Our street child story

So finally – the Day itself!

I’m so excited about everything going on around the world and very proud to be a part of it.

In Nigeria, we are holding a big event including presentations, music and drama – all about the rights of street children. It’s also an opportunity to really push this issue with the government and police in influencing them to make the changes needed.

It’s also made me realise just how much of our work centres around street children. We’ve been working with street children since 2006, when we first became aware of the issue of children being on the streets because of witchcraft accusations, and started working with local Nigerian organisations to provide children with food, shelter, medical care and education.

But it’s not only children living on the streets that we’ve helped. Our access to education projects also target at-risk children – those who might be on the streets soon because their families don’t have the money to send them to school, or who are excluded from education because they were disabled. The children know that education is a way out of the poverty trap, and is why they value it so highly.

Today, we continue this work to make sure children have the opportunities they need to avoid a life on the streets. A few years ago during a visit to monitor our projects in Nigeria, I first visited the SYDRI street child shelter. Like Rick on his first visit, I was struck by how much it felt like a proper home and family for children who had lost so much. I had no hesitation in recommending that we began partnering with SYDRI. Now, nearly four years on, it’s wonderful to go back and see how all the children are getting on. Some of them are so grown up I can hardly believe it – one of the boys I met on my first visit is now an apprentice tailor and plans to open his own business – all because someone helped him when he needed it.

Since 2010, I’ve also been managing a project to document and investigate cases of child rights abuse, and to make sure that the children get whatever kind of support they need – legal services, medical care and counselling to name just three.

Since then, we’ve recorded hundreds of cases through this project – and almost all of them involve children who are either on the streets or at risk of being so. Children who’ve run away from violence and abuse, children being forced to work when they should be in school, cases of severe poverty and neglect, and inevitably, witchcraft accusations.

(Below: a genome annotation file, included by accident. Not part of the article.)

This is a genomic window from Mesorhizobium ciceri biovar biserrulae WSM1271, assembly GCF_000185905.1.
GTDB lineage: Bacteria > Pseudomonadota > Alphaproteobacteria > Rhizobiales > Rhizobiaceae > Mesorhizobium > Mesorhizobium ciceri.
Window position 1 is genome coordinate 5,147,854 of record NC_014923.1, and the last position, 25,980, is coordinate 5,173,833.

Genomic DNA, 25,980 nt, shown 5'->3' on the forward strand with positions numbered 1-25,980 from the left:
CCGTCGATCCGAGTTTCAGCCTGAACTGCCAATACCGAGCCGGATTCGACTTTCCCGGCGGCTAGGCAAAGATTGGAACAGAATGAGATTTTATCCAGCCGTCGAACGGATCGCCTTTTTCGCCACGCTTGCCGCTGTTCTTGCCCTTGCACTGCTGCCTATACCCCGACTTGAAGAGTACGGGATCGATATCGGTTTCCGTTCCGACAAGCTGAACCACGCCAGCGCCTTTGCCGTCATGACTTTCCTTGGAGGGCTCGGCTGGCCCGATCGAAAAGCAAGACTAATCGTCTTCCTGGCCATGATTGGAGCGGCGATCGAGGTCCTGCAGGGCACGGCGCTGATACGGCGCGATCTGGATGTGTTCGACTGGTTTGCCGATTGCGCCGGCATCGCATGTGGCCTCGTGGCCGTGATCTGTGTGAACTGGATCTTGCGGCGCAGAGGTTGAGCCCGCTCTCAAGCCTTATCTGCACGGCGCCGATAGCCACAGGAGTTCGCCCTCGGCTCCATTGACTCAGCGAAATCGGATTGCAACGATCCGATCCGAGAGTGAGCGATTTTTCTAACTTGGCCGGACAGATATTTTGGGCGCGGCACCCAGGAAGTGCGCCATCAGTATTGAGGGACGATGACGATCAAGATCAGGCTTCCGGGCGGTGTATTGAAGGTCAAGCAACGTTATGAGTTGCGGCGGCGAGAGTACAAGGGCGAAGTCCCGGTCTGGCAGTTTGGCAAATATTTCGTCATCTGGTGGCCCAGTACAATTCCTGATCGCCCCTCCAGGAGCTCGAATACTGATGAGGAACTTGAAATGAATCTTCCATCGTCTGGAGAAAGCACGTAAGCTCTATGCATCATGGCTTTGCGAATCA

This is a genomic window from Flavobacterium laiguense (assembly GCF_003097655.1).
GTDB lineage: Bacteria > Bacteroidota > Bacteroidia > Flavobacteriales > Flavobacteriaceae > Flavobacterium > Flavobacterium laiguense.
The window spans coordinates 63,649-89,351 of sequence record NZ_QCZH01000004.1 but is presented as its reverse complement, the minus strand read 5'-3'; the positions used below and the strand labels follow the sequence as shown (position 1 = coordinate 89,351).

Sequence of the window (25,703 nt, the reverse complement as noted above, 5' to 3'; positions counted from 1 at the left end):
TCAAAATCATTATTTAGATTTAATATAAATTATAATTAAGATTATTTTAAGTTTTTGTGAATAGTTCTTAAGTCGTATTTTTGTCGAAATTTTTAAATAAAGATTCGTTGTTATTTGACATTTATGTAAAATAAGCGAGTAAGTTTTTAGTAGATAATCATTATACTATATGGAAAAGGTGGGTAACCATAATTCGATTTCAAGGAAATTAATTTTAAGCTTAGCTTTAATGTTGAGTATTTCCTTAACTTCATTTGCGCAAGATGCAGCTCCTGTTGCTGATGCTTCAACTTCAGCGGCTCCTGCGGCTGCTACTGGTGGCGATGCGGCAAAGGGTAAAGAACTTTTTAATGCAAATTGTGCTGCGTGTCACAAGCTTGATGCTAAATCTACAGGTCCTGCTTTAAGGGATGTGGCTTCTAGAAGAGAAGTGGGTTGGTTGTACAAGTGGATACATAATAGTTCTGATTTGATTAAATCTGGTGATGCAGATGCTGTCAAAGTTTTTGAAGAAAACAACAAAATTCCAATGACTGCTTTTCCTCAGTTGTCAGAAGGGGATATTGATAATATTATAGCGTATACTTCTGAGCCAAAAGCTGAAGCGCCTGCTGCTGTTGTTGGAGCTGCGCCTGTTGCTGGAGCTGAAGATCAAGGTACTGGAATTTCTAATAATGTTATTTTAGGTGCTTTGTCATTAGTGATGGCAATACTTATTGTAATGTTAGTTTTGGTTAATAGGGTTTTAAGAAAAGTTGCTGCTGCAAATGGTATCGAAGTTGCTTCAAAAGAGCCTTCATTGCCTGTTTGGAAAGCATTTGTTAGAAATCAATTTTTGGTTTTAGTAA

This forms the core of our new SAFEChild project, which will continue all of these services, running from a dedicated Child Protection Centre, but which also focusses on a major need identified by our partners and the children – the need for Safe Accommodation. One of the problems we’ve found is that for so many children, it’s a choice between an abusive home, and the streets.

We want to give them another option. So we are setting up a network of small group homes, like SYDRI, and properly trained and monitored foster carers. There’s a huge tradition of informal fostering in Nigeria – wonderful, caring people who will take in a child in need and provide them with a home.

We aim to build on this goodwill while at the same time making sure that child protection standards are upheld, and that the foster carers as well as the children have access to support. We are also finalising plans for an emergency shelter, so that children in danger have somewhere safe that they can go immediately, while longer term care is arranged.

Finally, we want to expand our street outreach work – providing services to children who have been living on the streets long-term, and gaining their trust so they feel confident in getting help to get off the streets.

One very exciting thing we are looking at is how to provide education to children on the streets, as they can’t go to school without a fixed address.

Watch this space…